You may find brood in a hive any time of the year.  NORMALLY they stop in October around here and start back up in January or February for a small batch of brood and then let that batch emerge before starting another.  By the first of March they are seriously raising brood.  Here, we could have sub zero weather in April on rare occasions and it would not even be strange to have it in March.  I don't think you'll have any problems with them stuck on brood in your part of the world (Placerville, CA).
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Michael Bush
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rdy-b
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« Reply #25 on: December 30, 2007, 06:05:00 PM »

<And the same is true of the hive box arrangement. With the weather being so changeable I would think that the more honey available the better. I think I should have moved it around some on those warmer days. I think that is where I mismanaged.>                                                                                                                              RANDY- four frames can only consume so much honey give them a space they can regulate the temps better - small bees- small box- anyway keep an eye on the rest best of luck RDY-B
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annette
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« Reply #26 on: December 31, 2007, 11:11:39 AM »

Thank you Michael for that info.

Also, I am reading what RDy-B is saying and managing the room seems very important also.

This clears up a lot for me. Hope all is well for you now Randy.

Annette
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randydrivesabus
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« Reply #27 on: December 31, 2007, 12:50:44 PM »

i went through the stages and have arrived at acceptance. so all is well. nice out today and i plan to disturb my other 2 hives. the next few days are going to be single digits to teens at night and 20's-30's during the day with some snow and wind.

I just finished looking at my other 2 hives. Its around 50 degrees, sunny, with hardly any wind.
The first one I looked at the cluster was in the top box which was almost empty of honey. the box below it was full of stores so I switched the 2 boxes thinking that the cluster will move up. They were somewhat active.
The second hive I looked at is my only >1 year old hive....this is its 2nd winter. This hive has been historically an aggressive bunch. They haven't changed. I got stung through the veil on my nose. This is the first time I was using this bee jacket so I will remember to keep the veil away from my face in the future. This cluster was also in the top box which still had stores. the bottom box was completely empty. I put the top box on the bottom and took away the bottom box. I then replaced the top box with a very heavy deep from one of my dead hives. The entrances are reduced to the smallest opening and I put those corrugated plastic inserts under the SBB. I expect to find them in the woods after they blow out. Maybe some duck tape would help.
« Last Edit: December 31, 2007, 03:24:46 PM by randydrivesabus » Logged
CBEE
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« Reply #28 on: January 02, 2008, 09:48:44 AM »

Randy I cant help thinking the way your post subject reads. It sounds like a headline out of the ole west. SHOOT OUT AT THE O BEE CORRAL ! 2 DEAD 2 ALIVE  grin
I think your weather is a lot like mine in the winter. Mine is sort of in between and the winter temps  fluctuate alot. we get 3 or 4 days of 32 and below and then 3 or 4 days of 40's and 50's. That may be harder on the bees than a consistant cold or warm temp. I wonder if when the day gets warm enough for them to break cluster and the next day the temp drops below freezing they may cluster where there is no honey. Then the temp stays cold long enough for them to starve because they dont move to where its at Huh?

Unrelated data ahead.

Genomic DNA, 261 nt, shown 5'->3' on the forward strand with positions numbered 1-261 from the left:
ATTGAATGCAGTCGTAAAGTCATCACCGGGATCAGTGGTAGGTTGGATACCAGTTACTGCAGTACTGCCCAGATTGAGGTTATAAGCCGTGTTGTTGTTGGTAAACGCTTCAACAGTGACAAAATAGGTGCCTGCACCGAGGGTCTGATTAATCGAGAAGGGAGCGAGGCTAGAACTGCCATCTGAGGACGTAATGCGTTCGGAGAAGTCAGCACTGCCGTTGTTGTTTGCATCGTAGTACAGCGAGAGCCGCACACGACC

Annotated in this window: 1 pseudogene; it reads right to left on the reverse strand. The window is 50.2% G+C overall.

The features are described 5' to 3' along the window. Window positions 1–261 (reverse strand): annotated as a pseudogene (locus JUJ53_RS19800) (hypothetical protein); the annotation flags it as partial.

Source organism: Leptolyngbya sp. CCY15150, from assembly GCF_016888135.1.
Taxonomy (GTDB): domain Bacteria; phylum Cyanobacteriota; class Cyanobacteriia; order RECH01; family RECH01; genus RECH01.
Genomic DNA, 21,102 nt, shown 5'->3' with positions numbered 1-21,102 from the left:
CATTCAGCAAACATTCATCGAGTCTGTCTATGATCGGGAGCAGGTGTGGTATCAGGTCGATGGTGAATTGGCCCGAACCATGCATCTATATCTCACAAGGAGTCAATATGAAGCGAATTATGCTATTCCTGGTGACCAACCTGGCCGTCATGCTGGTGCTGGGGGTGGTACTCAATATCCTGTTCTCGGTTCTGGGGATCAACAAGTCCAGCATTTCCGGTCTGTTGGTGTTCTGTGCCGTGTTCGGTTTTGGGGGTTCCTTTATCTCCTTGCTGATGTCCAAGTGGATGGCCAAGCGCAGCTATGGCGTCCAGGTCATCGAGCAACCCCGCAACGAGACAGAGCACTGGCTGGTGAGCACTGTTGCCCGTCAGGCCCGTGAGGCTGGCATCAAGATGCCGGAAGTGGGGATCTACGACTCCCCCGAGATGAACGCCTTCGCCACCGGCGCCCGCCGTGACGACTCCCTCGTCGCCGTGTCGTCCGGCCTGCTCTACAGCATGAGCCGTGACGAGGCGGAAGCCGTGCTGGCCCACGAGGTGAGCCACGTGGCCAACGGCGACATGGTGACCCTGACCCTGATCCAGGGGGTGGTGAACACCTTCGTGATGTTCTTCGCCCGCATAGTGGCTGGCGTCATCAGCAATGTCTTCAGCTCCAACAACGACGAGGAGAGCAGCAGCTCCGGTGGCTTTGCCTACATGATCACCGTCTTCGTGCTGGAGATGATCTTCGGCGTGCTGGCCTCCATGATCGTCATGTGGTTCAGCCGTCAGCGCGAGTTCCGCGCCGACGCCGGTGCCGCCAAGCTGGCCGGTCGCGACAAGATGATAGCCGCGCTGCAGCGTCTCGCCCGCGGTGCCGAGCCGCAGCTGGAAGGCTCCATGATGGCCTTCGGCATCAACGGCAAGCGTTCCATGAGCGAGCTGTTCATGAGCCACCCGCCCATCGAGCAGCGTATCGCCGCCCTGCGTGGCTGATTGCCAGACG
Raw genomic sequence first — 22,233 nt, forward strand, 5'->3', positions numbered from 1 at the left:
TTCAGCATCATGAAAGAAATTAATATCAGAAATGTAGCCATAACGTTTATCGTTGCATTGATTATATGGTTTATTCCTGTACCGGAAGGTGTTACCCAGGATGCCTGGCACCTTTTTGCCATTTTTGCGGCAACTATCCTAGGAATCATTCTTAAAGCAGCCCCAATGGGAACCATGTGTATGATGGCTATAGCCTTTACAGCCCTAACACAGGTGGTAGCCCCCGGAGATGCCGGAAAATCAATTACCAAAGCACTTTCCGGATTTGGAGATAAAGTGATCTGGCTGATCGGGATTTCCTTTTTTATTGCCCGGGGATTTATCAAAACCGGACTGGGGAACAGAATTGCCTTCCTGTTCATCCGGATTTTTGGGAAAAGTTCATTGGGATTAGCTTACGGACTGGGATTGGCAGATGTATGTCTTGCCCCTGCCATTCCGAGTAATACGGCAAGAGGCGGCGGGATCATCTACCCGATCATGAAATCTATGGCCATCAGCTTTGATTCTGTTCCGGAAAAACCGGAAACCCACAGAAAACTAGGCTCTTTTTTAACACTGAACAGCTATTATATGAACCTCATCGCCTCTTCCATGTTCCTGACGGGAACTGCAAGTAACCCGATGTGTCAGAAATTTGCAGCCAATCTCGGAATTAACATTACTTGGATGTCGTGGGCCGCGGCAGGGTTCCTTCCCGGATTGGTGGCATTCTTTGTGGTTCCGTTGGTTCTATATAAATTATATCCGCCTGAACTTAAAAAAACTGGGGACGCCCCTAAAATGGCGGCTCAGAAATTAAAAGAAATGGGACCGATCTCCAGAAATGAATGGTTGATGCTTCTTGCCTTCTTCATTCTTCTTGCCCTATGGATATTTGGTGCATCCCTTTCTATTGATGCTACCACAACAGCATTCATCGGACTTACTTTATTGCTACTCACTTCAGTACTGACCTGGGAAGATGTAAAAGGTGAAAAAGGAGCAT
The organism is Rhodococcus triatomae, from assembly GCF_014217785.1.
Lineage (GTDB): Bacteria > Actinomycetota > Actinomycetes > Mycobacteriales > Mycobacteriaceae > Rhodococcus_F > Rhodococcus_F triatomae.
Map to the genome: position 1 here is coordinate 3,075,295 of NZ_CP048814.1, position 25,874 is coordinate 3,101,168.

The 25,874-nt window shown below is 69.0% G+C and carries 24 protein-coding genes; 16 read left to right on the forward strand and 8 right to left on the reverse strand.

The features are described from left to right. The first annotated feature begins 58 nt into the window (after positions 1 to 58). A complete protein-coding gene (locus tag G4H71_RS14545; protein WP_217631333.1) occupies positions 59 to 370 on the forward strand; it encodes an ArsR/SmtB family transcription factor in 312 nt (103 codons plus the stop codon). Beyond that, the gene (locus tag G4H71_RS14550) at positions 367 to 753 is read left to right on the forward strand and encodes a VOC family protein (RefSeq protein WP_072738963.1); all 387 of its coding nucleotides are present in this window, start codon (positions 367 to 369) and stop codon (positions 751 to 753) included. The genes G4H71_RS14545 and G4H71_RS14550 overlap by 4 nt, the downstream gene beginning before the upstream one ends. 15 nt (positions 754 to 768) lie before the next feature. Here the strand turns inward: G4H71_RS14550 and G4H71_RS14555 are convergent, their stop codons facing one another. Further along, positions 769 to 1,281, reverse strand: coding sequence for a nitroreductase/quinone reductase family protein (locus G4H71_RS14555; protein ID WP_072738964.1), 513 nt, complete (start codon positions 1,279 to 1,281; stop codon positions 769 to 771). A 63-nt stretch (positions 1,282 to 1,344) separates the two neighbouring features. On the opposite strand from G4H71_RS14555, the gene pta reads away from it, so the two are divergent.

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DrKurtG
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« Reply #29 on: January 02, 2008, 03:36:36 PM »

Hey Randy, sorry to read about your bees. Since I live quite close to you, I'm worried about my hive. The temperatures plumetted to around 10 degrees F last night. I hope that didn't catch the bees off-guard. Once it warms up a bit, I'll go out and check.
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randydrivesabus
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« Reply #30 on: January 02, 2008, 04:59:34 PM »

from what i've read it will be well into the 50's in just 3 or 4 days. good luck.
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DrKurtG
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« Reply #31 on: January 02, 2008, 05:43:52 PM »

Yep. The other item that caught my eye within these posts are the comments about reducing the entrance. The person who is helping me, 40 years experience, has me leaving my entrances open to reduce condensation. Could that be the source of your troubles?
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randydrivesabus
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« Reply #32 on: January 02, 2008, 07:04:03 PM »

well...the entrances on the dead hives were both unreduced. the entrances on the 2 living hives are reduced.
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Old Timer
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« Reply #33 on: January 06, 2008, 02:47:44 PM »

I would think that that hive died well before you looked in it. Since you still had brood which had not emerged I would think the hive dies around or before December 1rst. Probably due to varroa or tracheal mites. There was not enough bees to keep the cluster or brood warm so they probably froze because of it. Any activity that you've see was bees robbing the stores out.